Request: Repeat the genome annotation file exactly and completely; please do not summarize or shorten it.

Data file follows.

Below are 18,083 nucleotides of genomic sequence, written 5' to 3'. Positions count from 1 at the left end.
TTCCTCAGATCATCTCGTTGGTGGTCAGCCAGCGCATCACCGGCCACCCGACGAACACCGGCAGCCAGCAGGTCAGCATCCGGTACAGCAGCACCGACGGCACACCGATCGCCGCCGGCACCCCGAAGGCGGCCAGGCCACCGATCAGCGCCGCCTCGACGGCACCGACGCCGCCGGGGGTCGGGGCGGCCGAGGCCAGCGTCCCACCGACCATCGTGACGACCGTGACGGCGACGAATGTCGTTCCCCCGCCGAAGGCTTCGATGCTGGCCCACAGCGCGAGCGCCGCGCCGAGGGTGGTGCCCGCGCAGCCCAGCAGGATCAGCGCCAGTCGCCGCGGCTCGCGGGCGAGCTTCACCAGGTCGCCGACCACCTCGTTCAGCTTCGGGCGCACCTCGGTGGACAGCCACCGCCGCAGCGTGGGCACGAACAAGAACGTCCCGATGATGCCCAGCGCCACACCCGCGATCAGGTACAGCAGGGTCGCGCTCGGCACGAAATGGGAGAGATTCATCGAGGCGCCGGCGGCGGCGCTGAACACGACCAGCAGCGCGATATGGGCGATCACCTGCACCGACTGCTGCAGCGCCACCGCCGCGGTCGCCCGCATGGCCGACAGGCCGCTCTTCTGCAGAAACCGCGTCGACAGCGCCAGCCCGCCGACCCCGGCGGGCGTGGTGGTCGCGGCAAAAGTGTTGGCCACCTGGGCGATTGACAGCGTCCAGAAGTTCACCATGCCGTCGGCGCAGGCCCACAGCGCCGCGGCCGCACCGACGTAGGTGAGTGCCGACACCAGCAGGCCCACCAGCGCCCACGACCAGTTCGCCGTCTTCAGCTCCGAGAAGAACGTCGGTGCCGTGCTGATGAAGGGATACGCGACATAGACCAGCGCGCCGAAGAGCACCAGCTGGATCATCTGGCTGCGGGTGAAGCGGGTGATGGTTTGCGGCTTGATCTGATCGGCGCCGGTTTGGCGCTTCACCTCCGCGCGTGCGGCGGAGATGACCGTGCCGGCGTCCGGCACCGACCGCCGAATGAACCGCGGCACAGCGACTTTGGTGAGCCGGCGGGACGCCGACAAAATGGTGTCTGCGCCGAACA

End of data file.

Below are 18,083 nucleotides of genomic sequence, written 5' to 3'. Positions count from 1 at the left end.
TTCCTCAGATCATCTCGTTGGTGGTCAGCCAGCGCATCACCGGCCACCCGACGAACACCGGCAGCCAGCAGGTCAGCATCCGGTACAGCAGCACCGACGGCACACCGATCGCCGCCGGCACCCCGAAGGCGGCCAGGCCACCGATCAGCGCCGCCTCGACGGCACCGACGCCGCCGGGGGTCGGGGCGGCCGAGGCCAGCGTCCCACCGACCATCGTGACGACCGTGACGGCGACGAATGTCGTTCCCCCGCCGAAGGCTTCGATGCTGGCCCACAGCGCGAGCGCCGCGCCGAGGGTGGTGCCCGCGCAGCCCAGCAGGATCAGCGCCAGTCGCCGCGGCTCGCGGGCGAGCTTCACCAGGTCGCCGACCACCTCGTTCAGCTTCGGGCGCACCTCGGTGGACAGCCACCGCCGCAGCGTGGGCACGAACAAGAACGTCCCGATGATGCCCAGCGCCACACCCGCGATCAGGTACAGCAGGGTCGCGCTCGGCACGAAATGGGAGAGATTCATCGAGGCGCCGGCGGCGGCGCTGAACACGACCAGCAGCGCGATATGGGCGATCACCTGCACCGACTGCTGCAGCGCCACCGCCGCGGTCGCCCGCATGGCCGACAGGCCGCTCTTCTGCAGAAACCGCGTCGACAGCGCCAGCCCGCCGACCCCGGCGGGCGTGGTGGTCGCGGCAAAAGTGTTGGCCACCTGGGCGATTGACAGCGTCCAGAAGTTCACCATGCCGTCGGCGCAGGCCCACAGCGCCGCGGCCGCACCGACGTAGGTGAGTGCCGACACCAGCAGGCCCACCAGCGCCCACGACCAGTTCGCCGTCTTCAGCTCCGAGAAGAACGTCGGTGCCGTGCTGATGAAGGGATACGCGACATAGACCAGCGCGCCGAAGAGCACCAGCTGGATCATCTGGCTGCGGGTGAAGCGGGTGATGGTTTGCGGCTTGATCTGATCGGCGCCGGTTTGGCGCTTCACCTCCGCGCGTGCGGCGGAGATGACCGTGCCGGCGTCCGGCACCGACCGCCGAATGAACCGCGGCACAGCGACTTTGGTGAGCCGGCGGGACGCCGACAAAATGGTGTCTGCGCCGAACA